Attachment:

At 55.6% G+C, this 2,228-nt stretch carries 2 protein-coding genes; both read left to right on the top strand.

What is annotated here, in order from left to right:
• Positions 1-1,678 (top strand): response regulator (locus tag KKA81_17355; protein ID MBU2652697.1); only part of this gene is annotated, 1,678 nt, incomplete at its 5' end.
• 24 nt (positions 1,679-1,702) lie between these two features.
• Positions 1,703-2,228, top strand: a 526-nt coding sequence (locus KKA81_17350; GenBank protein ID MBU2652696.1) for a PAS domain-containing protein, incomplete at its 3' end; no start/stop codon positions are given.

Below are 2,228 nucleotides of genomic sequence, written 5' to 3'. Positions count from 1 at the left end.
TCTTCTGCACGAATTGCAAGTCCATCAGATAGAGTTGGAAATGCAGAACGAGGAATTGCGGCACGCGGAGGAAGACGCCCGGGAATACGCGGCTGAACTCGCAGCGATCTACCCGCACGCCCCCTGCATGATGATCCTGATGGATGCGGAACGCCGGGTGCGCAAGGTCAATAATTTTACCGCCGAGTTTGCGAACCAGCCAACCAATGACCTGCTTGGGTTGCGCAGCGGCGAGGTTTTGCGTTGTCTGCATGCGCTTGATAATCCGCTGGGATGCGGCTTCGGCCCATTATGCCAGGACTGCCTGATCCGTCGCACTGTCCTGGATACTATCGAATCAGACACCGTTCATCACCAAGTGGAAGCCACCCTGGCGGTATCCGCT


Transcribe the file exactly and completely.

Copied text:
At 55.6% G+C, this 2,228-nt stretch carries 2 protein-coding genes; both read left to right on the top strand.

What is annotated here, in order from left to right:
• Positions 1-1,678 (top strand): response regulator (locus tag KKA81_17355; protein ID MBU2652697.1); only part of this gene is annotated, 1,678 nt, incomplete at its 5' end.
• 24 nt (positions 1,679-1,702) lie between these two features.
• Positions 1,703-2,228, top strand: a 526-nt coding sequence (locus KKA81_17350; GenBank protein ID MBU2652696.1) for a PAS domain-containing protein, incomplete at its 3' end; no start/stop codon positions are given.

Below are 2,228 nucleotides of genomic sequence, written 5' to 3'. Positions count from 1 at the left end.
TCTTCTGCACGAATTGCAAGTCCATCAGATAGAGTTGGAAATGCAGAACGAGGAATTGCGGCACGCGGAGGAAGACGCCCGGGAATACGCGGCTGAACTCGCAGCGATCTACCCGCACGCCCCCTGCATGATGATCCTGATGGATGCGGAACGCCGGGTGCGCAAGGTCAATAATTTTACCGCCGAGTTTGCGAACCAGCCAACCAATGACCTGCTTGGGTTGCGCAGCGGCGAGGTTTTGCGTTGTCTGCATGCGCTTGATAATCCGCTGGGATGCGGCTTCGGCCCATTATGCCAGGACTGCCTGATCCGTCGCACTGTCCTGGATACTATCGAATCAGACACCGTTCATCACCAAGTGGAAGCCACCCTGGCGGTATCCGCT